As 2014 comes to a close, our subject matter experts check in on what they see as major topics and trends for the new year. (You can read all of our 2015 predictions content here.)
Although financial institutions have long allocated resources to security, they have often been under siege, and have frequently been victims of some of the largest breaches in recent years.
Bottom line: they still need to do more. Here are a few of my predictions on this industry for 2015:
1. The pace of investment will accelerate and companies with best-in-class security will stand out.
2015 will see a change in the level of innovation and investment, and overall spending and investment in resources will accelerate, driven by companies that have kept pace with security, implementing all best practices, from network segmentation to systematic patching.
Organizations that have best in class security will stand out from others who still need to catch up. We’ll know this because hackers will prey on the least protected companies as low hanging fruit – easy to spot.
2. More regulations will surface for segments that are core to the integrity of the international financial markets including trading exchanges.
In 2014, the SEC in the US and its Office of Compliance Inspections and Examinations (OCIE) issued an alert focusing on the cybersecurity preparedness of institutional investment organizations and capital markets. More than 50 registered investment brokers and advisers were surveyed on their level of preparedness.
This exercise is just one of many examples showing that more guidelines and, potentially, regulations will be crafted to ensure a consistent and higher level of security in financial markets. The SEC guidelines and survey documents can be used today as a resource to evaluate your security posture. Use the alert to close any gaping holes in your defenses!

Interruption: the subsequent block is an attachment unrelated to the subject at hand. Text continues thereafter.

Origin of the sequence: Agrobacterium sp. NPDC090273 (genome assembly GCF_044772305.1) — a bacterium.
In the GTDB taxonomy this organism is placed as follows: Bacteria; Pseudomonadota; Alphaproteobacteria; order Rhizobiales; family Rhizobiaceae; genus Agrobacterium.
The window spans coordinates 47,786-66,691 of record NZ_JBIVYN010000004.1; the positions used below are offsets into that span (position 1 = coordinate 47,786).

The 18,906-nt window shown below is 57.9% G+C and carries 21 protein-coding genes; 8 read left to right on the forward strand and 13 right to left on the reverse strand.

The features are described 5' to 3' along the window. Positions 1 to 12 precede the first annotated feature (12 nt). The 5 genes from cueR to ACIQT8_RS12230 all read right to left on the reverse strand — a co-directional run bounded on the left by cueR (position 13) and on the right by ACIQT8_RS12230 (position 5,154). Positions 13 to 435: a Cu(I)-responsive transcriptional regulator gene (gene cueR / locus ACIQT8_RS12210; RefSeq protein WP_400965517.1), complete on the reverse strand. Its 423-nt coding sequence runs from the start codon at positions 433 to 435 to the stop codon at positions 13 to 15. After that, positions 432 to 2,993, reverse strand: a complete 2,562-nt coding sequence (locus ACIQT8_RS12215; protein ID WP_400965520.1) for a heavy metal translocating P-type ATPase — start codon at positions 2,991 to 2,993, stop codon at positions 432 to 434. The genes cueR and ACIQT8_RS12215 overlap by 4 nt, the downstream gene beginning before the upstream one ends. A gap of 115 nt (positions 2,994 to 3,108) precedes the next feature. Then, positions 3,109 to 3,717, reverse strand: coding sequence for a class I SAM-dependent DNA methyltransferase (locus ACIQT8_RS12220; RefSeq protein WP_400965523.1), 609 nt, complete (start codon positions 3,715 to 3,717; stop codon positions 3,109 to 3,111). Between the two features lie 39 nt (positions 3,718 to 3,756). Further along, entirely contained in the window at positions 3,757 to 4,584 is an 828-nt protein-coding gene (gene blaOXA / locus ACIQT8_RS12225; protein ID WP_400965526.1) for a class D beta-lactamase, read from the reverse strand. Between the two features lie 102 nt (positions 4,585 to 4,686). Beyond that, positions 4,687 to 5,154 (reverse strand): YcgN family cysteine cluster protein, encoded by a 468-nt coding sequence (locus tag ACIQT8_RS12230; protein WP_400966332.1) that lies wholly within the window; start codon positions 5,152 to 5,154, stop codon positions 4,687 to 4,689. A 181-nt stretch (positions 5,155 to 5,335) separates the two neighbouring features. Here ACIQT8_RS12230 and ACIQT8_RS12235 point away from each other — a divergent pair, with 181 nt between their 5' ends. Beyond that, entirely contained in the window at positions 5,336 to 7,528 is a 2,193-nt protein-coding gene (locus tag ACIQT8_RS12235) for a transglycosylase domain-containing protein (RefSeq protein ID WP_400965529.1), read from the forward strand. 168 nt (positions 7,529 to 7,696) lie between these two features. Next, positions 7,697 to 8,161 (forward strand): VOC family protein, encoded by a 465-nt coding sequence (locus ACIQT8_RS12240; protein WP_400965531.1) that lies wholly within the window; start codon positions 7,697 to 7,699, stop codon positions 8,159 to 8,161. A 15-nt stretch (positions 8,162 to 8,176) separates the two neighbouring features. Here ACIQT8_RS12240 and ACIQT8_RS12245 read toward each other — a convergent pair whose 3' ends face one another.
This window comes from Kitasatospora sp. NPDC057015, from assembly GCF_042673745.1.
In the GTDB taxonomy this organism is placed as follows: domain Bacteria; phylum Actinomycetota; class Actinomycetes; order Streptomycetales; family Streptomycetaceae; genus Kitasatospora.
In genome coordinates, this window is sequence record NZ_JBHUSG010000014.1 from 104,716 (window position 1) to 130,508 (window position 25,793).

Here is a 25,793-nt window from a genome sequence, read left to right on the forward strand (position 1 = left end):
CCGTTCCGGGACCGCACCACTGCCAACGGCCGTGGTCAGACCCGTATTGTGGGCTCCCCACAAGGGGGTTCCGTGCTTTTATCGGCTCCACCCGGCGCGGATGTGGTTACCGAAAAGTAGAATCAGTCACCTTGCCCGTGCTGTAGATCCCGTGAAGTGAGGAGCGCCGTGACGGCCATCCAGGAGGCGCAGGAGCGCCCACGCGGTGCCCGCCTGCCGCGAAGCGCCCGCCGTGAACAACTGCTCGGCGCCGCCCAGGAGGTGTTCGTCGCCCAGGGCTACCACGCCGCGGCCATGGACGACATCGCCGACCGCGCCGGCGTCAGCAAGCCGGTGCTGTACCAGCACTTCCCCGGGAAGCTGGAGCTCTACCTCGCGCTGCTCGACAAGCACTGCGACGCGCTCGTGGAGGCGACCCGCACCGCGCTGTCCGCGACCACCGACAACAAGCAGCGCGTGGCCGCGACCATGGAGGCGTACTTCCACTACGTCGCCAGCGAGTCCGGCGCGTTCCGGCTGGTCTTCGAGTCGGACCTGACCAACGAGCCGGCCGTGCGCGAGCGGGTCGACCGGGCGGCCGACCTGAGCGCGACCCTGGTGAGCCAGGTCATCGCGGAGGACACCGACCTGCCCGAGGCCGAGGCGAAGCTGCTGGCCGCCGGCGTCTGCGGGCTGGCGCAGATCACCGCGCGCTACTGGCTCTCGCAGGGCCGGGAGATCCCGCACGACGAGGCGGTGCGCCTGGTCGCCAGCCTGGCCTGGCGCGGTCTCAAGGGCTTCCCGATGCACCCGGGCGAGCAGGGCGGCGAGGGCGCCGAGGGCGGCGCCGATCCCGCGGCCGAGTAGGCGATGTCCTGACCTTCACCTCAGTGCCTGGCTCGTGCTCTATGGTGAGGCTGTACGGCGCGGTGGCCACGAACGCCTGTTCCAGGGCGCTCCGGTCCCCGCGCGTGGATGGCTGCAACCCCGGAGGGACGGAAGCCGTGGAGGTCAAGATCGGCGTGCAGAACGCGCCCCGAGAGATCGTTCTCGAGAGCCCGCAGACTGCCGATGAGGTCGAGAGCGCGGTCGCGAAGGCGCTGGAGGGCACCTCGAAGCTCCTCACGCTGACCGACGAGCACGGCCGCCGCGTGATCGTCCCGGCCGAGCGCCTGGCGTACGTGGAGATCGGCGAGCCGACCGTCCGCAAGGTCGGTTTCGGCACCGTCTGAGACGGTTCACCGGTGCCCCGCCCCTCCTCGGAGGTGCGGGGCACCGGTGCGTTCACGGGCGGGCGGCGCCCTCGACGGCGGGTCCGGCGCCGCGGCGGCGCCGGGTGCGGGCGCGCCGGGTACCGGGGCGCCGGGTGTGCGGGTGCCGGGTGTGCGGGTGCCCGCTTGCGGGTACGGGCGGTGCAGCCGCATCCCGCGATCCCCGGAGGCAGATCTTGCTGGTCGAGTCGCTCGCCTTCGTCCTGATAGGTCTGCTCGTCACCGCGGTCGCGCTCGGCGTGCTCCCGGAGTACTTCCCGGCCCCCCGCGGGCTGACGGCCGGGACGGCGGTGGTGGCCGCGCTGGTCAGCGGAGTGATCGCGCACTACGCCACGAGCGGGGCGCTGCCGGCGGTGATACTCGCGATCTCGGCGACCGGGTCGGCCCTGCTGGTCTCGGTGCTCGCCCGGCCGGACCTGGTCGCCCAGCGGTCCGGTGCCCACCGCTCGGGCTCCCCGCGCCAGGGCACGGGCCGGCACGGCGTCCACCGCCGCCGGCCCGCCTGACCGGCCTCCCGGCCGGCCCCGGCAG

3. 2015 will see the start of the overhaul of the payment processing segment, especially in the US.
American credit cards have historically been lagging behind the rest of the world when it comes to security. While the US market will slowly migrate to chip and pin cards, the market is now opening for more innovative payment technologies.
Unfortunately, priorities on new payment technologies are still based on costs and fees more than security. 2015 will most likely be the year where the adoption of Apple Pay or Google Wallet by consumers get weighed against merchants’ preference for alternative CurrentC because of its lower fee model.
Just like any other new and hyped technology, Apple Pay and virtual payment schemes will no doubt become prime hacking targets. Securing payment processes should remain a top priority for any business.
The challenge of securing financial services organizations is among many industry-specific topics planned for Ignite 2015, where you will tackle your toughest security challenges, get your hands dirty in one of our workshops, and expand your threat IQ. Register now to join us March 30-April 1, 2015 in Las Vegas — the best security conference you’ll attend all year.